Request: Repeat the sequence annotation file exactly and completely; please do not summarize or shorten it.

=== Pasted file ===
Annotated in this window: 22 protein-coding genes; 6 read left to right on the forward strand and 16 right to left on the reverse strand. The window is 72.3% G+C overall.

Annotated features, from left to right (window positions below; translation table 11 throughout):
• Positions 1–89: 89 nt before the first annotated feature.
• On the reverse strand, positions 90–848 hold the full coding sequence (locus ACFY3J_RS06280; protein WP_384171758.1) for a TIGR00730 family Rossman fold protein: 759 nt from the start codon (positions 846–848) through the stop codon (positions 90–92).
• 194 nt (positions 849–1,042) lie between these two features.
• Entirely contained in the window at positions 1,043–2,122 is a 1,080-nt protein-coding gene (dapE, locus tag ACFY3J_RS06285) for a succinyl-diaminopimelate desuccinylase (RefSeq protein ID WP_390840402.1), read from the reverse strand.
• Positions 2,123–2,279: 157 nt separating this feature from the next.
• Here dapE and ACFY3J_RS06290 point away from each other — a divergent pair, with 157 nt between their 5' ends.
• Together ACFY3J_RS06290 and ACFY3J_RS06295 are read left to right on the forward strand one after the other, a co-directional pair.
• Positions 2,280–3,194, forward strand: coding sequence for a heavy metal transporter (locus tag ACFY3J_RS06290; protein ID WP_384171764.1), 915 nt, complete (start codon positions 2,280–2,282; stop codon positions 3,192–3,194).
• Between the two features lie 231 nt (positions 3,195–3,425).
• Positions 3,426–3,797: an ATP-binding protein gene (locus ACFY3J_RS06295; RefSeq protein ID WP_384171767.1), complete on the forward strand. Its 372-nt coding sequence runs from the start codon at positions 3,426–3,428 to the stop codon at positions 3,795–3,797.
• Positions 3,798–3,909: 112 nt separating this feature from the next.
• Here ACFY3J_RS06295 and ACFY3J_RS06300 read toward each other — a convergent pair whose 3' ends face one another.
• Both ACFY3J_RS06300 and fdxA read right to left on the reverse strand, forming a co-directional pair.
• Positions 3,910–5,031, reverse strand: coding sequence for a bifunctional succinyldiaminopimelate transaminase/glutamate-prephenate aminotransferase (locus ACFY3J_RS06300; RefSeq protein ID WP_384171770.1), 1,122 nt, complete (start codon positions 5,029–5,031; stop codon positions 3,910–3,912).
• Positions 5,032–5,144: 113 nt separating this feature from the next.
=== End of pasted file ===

Annotated in this window: 22 protein-coding genes; 6 read left to right on the forward strand and 16 right to left on the reverse strand. The window is 72.3% G+C overall.

Annotated features, from left to right (window positions below; translation table 11 throughout):
• Positions 1–89: 89 nt before the first annotated feature.
• On the reverse strand, positions 90–848 hold the full coding sequence (locus ACFY3J_RS06280; protein WP_384171758.1) for a TIGR00730 family Rossman fold protein: 759 nt from the start codon (positions 846–848) through the stop codon (positions 90–92).
• 194 nt (positions 849–1,042) lie between these two features.
• Entirely contained in the window at positions 1,043–2,122 is a 1,080-nt protein-coding gene (dapE, locus tag ACFY3J_RS06285) for a succinyl-diaminopimelate desuccinylase (RefSeq protein ID WP_390840402.1), read from the reverse strand.
• Positions 2,123–2,279: 157 nt separating this feature from the next.
• Here dapE and ACFY3J_RS06290 point away from each other — a divergent pair, with 157 nt between their 5' ends.
• Together ACFY3J_RS06290 and ACFY3J_RS06295 are read left to right on the forward strand one after the other, a co-directional pair.
• Positions 2,280–3,194, forward strand: coding sequence for a heavy metal transporter (locus tag ACFY3J_RS06290; protein ID WP_384171764.1), 915 nt, complete (start codon positions 2,280–2,282; stop codon positions 3,192–3,194).
• Between the two features lie 231 nt (positions 3,195–3,425).
• Positions 3,426–3,797: an ATP-binding protein gene (locus ACFY3J_RS06295; RefSeq protein ID WP_384171767.1), complete on the forward strand. Its 372-nt coding sequence runs from the start codon at positions 3,426–3,428 to the stop codon at positions 3,795–3,797.
• Positions 3,798–3,909: 112 nt separating this feature from the next.
• Here ACFY3J_RS06295 and ACFY3J_RS06300 read toward each other — a convergent pair whose 3' ends face one another.
• Both ACFY3J_RS06300 and fdxA read right to left on the reverse strand, forming a co-directional pair.
• Positions 3,910–5,031, reverse strand: coding sequence for a bifunctional succinyldiaminopimelate transaminase/glutamate-prephenate aminotransferase (locus ACFY3J_RS06300; RefSeq protein ID WP_384171770.1), 1,122 nt, complete (start codon positions 5,029–5,031; stop codon positions 3,910–3,912).
• Positions 5,032–5,144: 113 nt separating this feature from the next.